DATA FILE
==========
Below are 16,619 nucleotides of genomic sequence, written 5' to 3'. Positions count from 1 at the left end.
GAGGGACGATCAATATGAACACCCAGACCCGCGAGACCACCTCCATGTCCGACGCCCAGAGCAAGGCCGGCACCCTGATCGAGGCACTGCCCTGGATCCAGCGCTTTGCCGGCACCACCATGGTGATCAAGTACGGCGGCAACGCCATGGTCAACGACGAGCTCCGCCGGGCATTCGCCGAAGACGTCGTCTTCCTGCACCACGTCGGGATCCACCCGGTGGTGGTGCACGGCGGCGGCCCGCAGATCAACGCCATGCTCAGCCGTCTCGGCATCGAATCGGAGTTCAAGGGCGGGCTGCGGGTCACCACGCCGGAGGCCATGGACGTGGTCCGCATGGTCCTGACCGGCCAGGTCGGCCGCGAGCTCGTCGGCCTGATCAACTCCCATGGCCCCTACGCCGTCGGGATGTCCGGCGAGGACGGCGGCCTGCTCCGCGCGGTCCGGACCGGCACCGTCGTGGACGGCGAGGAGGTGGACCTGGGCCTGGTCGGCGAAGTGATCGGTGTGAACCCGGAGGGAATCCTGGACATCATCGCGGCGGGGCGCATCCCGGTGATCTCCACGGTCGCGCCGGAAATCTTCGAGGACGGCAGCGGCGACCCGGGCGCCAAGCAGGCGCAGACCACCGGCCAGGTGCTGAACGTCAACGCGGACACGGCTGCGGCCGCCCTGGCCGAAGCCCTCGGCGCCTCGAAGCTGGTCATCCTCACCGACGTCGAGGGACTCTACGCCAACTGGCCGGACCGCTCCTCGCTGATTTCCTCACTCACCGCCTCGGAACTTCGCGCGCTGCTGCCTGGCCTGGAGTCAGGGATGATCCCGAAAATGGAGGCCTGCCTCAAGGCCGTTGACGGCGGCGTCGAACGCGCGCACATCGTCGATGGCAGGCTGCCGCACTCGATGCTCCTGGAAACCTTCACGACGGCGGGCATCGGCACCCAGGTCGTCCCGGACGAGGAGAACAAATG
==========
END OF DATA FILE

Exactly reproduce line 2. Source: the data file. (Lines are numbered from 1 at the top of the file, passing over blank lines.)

GAGGGACGATCAATATGAACACCCAGACCCGCGAGACCACCTCCATGTCCGACGCCCAGAGCAAGGCCGGCACCCTGATCGAGGCACTGCCCTGGATCCAGCGCTTTGCCGGCACCACCATGGTGATCAAGTACGGCGGCAACGCCATGGTCAACGACGAGCTCCGCCGGGCATTCGCCGAAGACGTCGTCTTCCTGCACCACGTCGGGATCCACCCGGTGGTGGTGCACGGCGGCGGCCCGCAGATCAACGCCATGCTCAGCCGTCTCGGCATCGAATCGGAGTTCAAGGGCGGGCTGCGGGTCACCACGCCGGAGGCCATGGACGTGGTCCGCATGGTCCTGACCGGCCAGGTCGGCCGCGAGCTCGTCGGCCTGATCAACTCCCATGGCCCCTACGCCGTCGGGATGTCCGGCGAGGACGGCGGCCTGCTCCGCGCGGTCCGGACCGGCACCGTCGTGGACGGCGAGGAGGTGGACCTGGGCCTGGTCGGCGAAGTGATCGGTGTGAACCCGGAGGGAATCCTGGACATCATCGCGGCGGGGCGCATCCCGGTGATCTCCACGGTCGCGCCGGAAATCTTCGAGGACGGCAGCGGCGACCCGGGCGCCAAGCAGGCGCAGACCACCGGCCAGGTGCTGAACGTCAACGCGGACACGGCTGCGGCCGCCCTGGCCGAAGCCCTCGGCGCCTCGAAGCTGGTCATCCTCACCGACGTCGAGGGACTCTACGCCAACTGGCCGGACCGCTCCTCGCTGATTTCCTCACTCACCGCCTCGGAACTTCGCGCGCTGCTGCCTGGCCTGGAGTCAGGGATGATCCCGAAAATGGAGGCCTGCCTCAAGGCCGTTGACGGCGGCGTCGAACGCGCGCACATCGTCGATGGCAGGCTGCCGCACTCGATGCTCCTGGAAACCTTCACGACGGCGGGCATCGGCACCCAGGTCGTCCCGGACGAGGAGAACAAATG